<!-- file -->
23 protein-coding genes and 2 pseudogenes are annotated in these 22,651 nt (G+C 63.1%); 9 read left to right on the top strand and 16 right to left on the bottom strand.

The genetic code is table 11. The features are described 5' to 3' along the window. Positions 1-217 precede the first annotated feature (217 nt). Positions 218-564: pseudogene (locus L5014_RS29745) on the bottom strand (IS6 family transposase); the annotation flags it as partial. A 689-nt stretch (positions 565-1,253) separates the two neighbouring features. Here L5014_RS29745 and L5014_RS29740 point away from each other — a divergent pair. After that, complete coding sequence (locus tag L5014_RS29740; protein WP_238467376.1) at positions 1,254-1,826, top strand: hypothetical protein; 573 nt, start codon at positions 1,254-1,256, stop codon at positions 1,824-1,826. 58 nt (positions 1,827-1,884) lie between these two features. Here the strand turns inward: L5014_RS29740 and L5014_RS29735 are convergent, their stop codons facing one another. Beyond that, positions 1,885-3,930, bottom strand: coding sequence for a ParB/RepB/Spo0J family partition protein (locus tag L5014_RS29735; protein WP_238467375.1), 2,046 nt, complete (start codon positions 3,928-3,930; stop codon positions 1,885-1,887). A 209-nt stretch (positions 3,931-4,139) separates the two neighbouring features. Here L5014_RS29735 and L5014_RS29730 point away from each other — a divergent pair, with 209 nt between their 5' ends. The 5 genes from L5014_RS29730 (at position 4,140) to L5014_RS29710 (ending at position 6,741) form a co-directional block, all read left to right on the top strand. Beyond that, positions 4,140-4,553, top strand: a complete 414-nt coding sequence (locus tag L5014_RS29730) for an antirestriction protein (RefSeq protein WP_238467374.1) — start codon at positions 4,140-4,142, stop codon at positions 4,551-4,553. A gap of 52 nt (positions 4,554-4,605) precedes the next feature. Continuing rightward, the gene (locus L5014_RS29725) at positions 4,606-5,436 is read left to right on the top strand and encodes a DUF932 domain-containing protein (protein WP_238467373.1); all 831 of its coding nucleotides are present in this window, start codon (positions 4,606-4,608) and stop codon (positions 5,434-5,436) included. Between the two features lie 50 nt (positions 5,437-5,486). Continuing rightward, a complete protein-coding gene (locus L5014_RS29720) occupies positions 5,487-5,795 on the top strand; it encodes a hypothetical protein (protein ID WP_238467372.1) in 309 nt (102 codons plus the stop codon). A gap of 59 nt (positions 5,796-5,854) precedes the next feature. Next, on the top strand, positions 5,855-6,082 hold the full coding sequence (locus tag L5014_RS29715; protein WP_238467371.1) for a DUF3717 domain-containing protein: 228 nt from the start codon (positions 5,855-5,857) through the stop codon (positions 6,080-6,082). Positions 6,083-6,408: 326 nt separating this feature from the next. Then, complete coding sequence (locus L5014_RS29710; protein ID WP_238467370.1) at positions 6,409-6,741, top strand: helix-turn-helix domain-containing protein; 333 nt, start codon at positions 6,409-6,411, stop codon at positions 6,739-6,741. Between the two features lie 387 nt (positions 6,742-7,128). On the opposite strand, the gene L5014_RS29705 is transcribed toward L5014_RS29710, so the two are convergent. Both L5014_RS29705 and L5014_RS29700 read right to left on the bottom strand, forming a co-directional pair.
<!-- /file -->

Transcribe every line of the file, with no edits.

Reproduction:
23 protein-coding genes and 2 pseudogenes are annotated in these 22,651 nt (G+C 63.1%); 9 read left to right on the top strand and 16 right to left on the bottom strand.

The genetic code is table 11. The features are described 5' to 3' along the window. Positions 1-217 precede the first annotated feature (217 nt). Positions 218-564: pseudogene (locus L5014_RS29745) on the bottom strand (IS6 family transposase); the annotation flags it as partial. A 689-nt stretch (positions 565-1,253) separates the two neighbouring features. Here L5014_RS29745 and L5014_RS29740 point away from each other — a divergent pair. After that, complete coding sequence (locus tag L5014_RS29740; protein WP_238467376.1) at positions 1,254-1,826, top strand: hypothetical protein; 573 nt, start codon at positions 1,254-1,256, stop codon at positions 1,824-1,826. 58 nt (positions 1,827-1,884) lie between these two features. Here the strand turns inward: L5014_RS29740 and L5014_RS29735 are convergent, their stop codons facing one another. Beyond that, positions 1,885-3,930, bottom strand: coding sequence for a ParB/RepB/Spo0J family partition protein (locus tag L5014_RS29735; protein WP_238467375.1), 2,046 nt, complete (start codon positions 3,928-3,930; stop codon positions 1,885-1,887). A 209-nt stretch (positions 3,931-4,139) separates the two neighbouring features. Here L5014_RS29735 and L5014_RS29730 point away from each other — a divergent pair, with 209 nt between their 5' ends. The 5 genes from L5014_RS29730 (at position 4,140) to L5014_RS29710 (ending at position 6,741) form a co-directional block, all read left to right on the top strand. Beyond that, positions 4,140-4,553, top strand: a complete 414-nt coding sequence (locus tag L5014_RS29730) for an antirestriction protein (RefSeq protein WP_238467374.1) — start codon at positions 4,140-4,142, stop codon at positions 4,551-4,553. A gap of 52 nt (positions 4,554-4,605) precedes the next feature. Continuing rightward, the gene (locus L5014_RS29725) at positions 4,606-5,436 is read left to right on the top strand and encodes a DUF932 domain-containing protein (protein WP_238467373.1); all 831 of its coding nucleotides are present in this window, start codon (positions 4,606-4,608) and stop codon (positions 5,434-5,436) included. Between the two features lie 50 nt (positions 5,437-5,486). Continuing rightward, a complete protein-coding gene (locus L5014_RS29720) occupies positions 5,487-5,795 on the top strand; it encodes a hypothetical protein (protein ID WP_238467372.1) in 309 nt (102 codons plus the stop codon). A gap of 59 nt (positions 5,796-5,854) precedes the next feature. Next, on the top strand, positions 5,855-6,082 hold the full coding sequence (locus tag L5014_RS29715; protein WP_238467371.1) for a DUF3717 domain-containing protein: 228 nt from the start codon (positions 5,855-5,857) through the stop codon (positions 6,080-6,082). Positions 6,083-6,408: 326 nt separating this feature from the next. Then, complete coding sequence (locus L5014_RS29710; protein ID WP_238467370.1) at positions 6,409-6,741, top strand: helix-turn-helix domain-containing protein; 333 nt, start codon at positions 6,409-6,411, stop codon at positions 6,739-6,741. Between the two features lie 387 nt (positions 6,742-7,128). On the opposite strand, the gene L5014_RS29705 is transcribed toward L5014_RS29710, so the two are convergent. Both L5014_RS29705 and L5014_RS29700 read right to left on the bottom strand, forming a co-directional pair.